In addition to being an actor, author and podcaster; Mr. Tobolowsky is also a an acting teacher and has written this article that I found at In it he talks about how to build a character and, since I’m not too proud to steal a link, I thought you might like to read it too.’

See you next time!

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Project 365 7-31-2010 The Hosting Again!

Different kind of hosting today.  I had to run the introductory seminar for the school I work at today because the owner was out of town.  It’s about 30-45 minutes of trying to explain the entertainment industry to a bunch of people who, for the most part, don’t really know much about it and then auditioning kids.

It’s enough to sap your strength.

The people are fine, and in some cases we see some GREAT, talented kids, but seeing that many people in a row is exhausting.  I can’t even imagine how the American Idol pre-screeening panel does it.

Here’s me doing the presentation:

See you tomorrow!

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Project 365 5-29-2010

Woke up.

Had coffee and an English Muffin with peanut butter.

Taught one of the strangest acting classes I’ve ever taught, eight kids of varying ages all in the same room.  Quite an experiment.

Got home and did minor shopping with Rene.

Celebrated Rene’s Dad’s birthday.

Sat down and have been in a bit of a daze ever since.

Here’s today’s picture:

It’s Frankie’s wound after a week of healing.  Looks a lot better than it used to.  He’s still our little Frankie-stein.  I missed the perfect picture this morning when I woke up of Rene and Frankie sleeping in the bed like mother and son and have been regretting it all day.  I’m hoping for another opportunity tomorrow.

See you tomorrow.

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Project 365 5-25-2010 T.C.O.B.

As you’ve probably noticed these blogs are REALLY late.  I’m going to pretend that I’m writing on Tuesday.

I like Tuesdays.  Tuesdays don’t have the stank of Mondays or the dull of Wednesdays and it gives you enough time to get more work done before the end of the week.

Zeke and I had a really good Tuesday.  We got to meet with our production partners from the East Coast, Hayden 5, and discuss Cheerleaders Must Die!  This is going to be a really fun project!

After that I had an audition and ran into an old college friend whom I haven’t seen in at least five years, we got to audition together!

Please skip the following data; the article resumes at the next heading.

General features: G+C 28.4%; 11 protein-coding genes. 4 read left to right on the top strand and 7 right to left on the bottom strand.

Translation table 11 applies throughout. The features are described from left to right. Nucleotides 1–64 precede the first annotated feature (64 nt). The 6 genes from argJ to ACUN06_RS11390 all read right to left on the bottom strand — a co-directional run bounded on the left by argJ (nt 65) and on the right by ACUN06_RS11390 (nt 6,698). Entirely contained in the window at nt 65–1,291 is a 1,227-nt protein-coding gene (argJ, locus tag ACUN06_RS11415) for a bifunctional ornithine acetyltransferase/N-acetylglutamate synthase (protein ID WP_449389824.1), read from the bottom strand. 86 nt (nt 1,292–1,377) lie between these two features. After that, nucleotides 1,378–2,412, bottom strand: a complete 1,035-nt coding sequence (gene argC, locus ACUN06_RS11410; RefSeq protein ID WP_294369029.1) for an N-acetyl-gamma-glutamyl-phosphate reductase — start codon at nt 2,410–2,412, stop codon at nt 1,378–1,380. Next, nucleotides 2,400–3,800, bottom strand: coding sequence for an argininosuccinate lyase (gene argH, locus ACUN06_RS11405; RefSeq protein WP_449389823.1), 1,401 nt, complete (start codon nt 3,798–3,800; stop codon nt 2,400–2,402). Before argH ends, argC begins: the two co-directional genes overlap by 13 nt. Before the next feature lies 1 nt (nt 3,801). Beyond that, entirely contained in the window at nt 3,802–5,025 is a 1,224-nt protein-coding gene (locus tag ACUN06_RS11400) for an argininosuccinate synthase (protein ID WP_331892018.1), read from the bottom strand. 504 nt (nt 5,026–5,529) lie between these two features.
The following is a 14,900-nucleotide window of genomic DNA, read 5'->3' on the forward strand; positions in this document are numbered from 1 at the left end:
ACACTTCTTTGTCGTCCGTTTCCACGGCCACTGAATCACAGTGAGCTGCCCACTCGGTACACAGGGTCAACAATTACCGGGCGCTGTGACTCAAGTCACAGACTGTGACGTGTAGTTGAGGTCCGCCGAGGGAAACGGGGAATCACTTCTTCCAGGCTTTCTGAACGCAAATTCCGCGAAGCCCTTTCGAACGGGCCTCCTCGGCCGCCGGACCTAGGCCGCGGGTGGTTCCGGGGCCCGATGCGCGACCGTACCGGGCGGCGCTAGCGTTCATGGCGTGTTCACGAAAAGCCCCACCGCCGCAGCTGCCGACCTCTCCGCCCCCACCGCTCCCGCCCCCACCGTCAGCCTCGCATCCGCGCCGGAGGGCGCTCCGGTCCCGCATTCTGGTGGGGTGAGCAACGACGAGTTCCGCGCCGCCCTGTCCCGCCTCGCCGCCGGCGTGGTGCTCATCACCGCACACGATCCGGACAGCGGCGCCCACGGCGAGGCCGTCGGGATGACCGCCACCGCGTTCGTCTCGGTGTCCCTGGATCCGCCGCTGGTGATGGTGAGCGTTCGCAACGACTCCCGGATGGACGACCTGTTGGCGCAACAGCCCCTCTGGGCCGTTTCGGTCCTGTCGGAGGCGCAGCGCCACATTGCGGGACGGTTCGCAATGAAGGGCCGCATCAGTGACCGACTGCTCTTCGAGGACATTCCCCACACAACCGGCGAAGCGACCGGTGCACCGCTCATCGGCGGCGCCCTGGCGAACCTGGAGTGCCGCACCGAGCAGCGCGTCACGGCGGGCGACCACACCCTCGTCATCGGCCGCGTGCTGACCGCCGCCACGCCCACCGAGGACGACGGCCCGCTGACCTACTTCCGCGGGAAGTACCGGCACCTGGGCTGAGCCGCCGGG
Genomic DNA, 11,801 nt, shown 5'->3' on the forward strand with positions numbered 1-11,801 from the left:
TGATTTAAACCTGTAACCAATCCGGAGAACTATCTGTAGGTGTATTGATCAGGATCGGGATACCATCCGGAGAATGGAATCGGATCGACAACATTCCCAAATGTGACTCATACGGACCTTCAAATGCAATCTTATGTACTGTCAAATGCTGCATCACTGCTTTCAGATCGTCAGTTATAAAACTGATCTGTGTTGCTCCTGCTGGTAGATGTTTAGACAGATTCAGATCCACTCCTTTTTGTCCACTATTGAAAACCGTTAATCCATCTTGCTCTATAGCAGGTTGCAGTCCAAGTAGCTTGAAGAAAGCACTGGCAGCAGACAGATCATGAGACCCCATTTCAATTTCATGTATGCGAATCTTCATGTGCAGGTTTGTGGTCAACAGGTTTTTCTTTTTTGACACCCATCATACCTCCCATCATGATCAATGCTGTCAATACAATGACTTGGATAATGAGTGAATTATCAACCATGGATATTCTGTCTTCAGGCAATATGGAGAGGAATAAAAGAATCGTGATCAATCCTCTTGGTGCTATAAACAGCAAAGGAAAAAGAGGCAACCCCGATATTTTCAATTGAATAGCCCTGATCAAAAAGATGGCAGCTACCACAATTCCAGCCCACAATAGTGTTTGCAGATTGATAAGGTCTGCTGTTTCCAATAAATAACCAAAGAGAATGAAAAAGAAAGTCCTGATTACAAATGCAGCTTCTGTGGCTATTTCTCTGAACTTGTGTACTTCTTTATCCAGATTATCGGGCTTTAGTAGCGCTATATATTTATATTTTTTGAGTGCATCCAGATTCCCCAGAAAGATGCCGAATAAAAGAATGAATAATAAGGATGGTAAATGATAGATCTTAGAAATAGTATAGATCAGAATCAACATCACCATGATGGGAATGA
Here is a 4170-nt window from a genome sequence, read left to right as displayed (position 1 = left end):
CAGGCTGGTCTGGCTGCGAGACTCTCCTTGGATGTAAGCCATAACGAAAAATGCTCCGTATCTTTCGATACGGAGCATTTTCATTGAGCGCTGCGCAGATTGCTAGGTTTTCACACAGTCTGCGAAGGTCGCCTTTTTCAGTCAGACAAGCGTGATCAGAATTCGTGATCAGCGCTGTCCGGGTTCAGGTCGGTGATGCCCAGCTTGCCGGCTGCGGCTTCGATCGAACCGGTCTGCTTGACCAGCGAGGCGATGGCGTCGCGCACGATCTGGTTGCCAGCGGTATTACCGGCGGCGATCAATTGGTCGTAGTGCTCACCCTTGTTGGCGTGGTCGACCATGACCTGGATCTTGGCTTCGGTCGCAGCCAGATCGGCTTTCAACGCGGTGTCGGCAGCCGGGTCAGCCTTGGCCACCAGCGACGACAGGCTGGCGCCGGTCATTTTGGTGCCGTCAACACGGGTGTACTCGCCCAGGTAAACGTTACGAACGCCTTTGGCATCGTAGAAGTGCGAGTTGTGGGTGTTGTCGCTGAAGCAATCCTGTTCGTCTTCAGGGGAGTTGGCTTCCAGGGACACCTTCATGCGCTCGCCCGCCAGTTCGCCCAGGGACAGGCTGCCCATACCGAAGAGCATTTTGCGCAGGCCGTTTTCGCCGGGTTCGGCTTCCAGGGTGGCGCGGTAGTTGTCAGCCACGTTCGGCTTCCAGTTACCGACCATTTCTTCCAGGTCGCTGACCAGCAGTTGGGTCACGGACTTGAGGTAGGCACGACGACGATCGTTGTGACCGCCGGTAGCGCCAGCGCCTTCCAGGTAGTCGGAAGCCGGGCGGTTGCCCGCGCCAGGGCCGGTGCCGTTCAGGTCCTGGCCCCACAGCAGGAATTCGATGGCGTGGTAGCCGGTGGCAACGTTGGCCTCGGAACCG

Class was even surprisingly easy tonight (the five year olds were miraculously well behaved!).

Oh, but there was one little, itsy, bitsy problem.: I’m sick.

Here’s today’s picture:

See you tomorrow.

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Project 365 5-2-2010 Dog Face Fur

I run the risk of having a few too many of my blogs this year being about my dog, but the joy that we get from Frankie has been described by parents as the same that they feel for their children.  Until you meet him I think it is hard to understand the level of personality and expression that he shows in his face.  There are times when you can tell that he is communicating with you pretty clearly and I know that other equally nutty dog parents can relate to the fact that once you really know your dog you really can communicate in a very rudimentary kind of way.

Frankie knows how to let us know he’s hungry, would like a walk, that he’s ready for bed and when he doesn’t like what’s on T.V.  Yes, he does watch T.V., but not a lot.  He prefers shows that include animals, especially pet food commercials.  He also likes shows that include whistling.  While I haven’t tested this theory I’m pretty sure that the end credits of “The Andy Griffith Show” might be his favorite thing in the world.  He doesn’t have sophisticated taste, but most television audiences don’t either.

His favorite show, really, is “Looking Out the Front Window.”  It’s not on T.V., that’s what he does.  He sits on his daybed and looks out the front window at all the things going on.  He likes to watch the gardeners mow the lawn and trim things and he really pays attention when school lets out and the high school kids walk by with their purple highlights and skinny jeans.  I was with him this morning as he was watching cars pass.  Every once in a while I join him on that daybed and try to see the world the way he does.  So far I don’t find it nearly as interesting, but my senses work differently what with my color vision and significantly diminished sense of smell and hearing.  But today, as he was intently looking at things I couldn’t see, I got a chance to really look at his face in the sun.  I started looking at the detail of how the fur grew on his face and how his skin reacted to the turns of his head and the twitch of his ears.  There was a lot of action going on beneath the surface during his simple action of looking at the world.  This theme carried through to class today as I worked with some of my older students about the subtleties of multiple emotions in acting, how it isn’t just “I’m happy” or “I’m sad” but “I’m happy, but conflicted and frustrated,” or something like that.

The devil may be in the details, but so is inspiration and, if you’re willing to see it, a bit of wonder.  Being that close to Frankie and seeing all that work under the skin made me look at my face closely, see the reaction of my eyes to light, involuntary reactions of my eyebrows and the tracks of the forming wrinkles around my eyes.  It’s all like clock pieces moving together.  These aren’t new discoveries, I have memories of my teachers in school telling me to do this kind of observation but I didn’t care then or have the capacity to really appreciate it.  Today I did.

Today’s picture is of Frankie’s face when he wanted to be asleep:

See you tomorrow!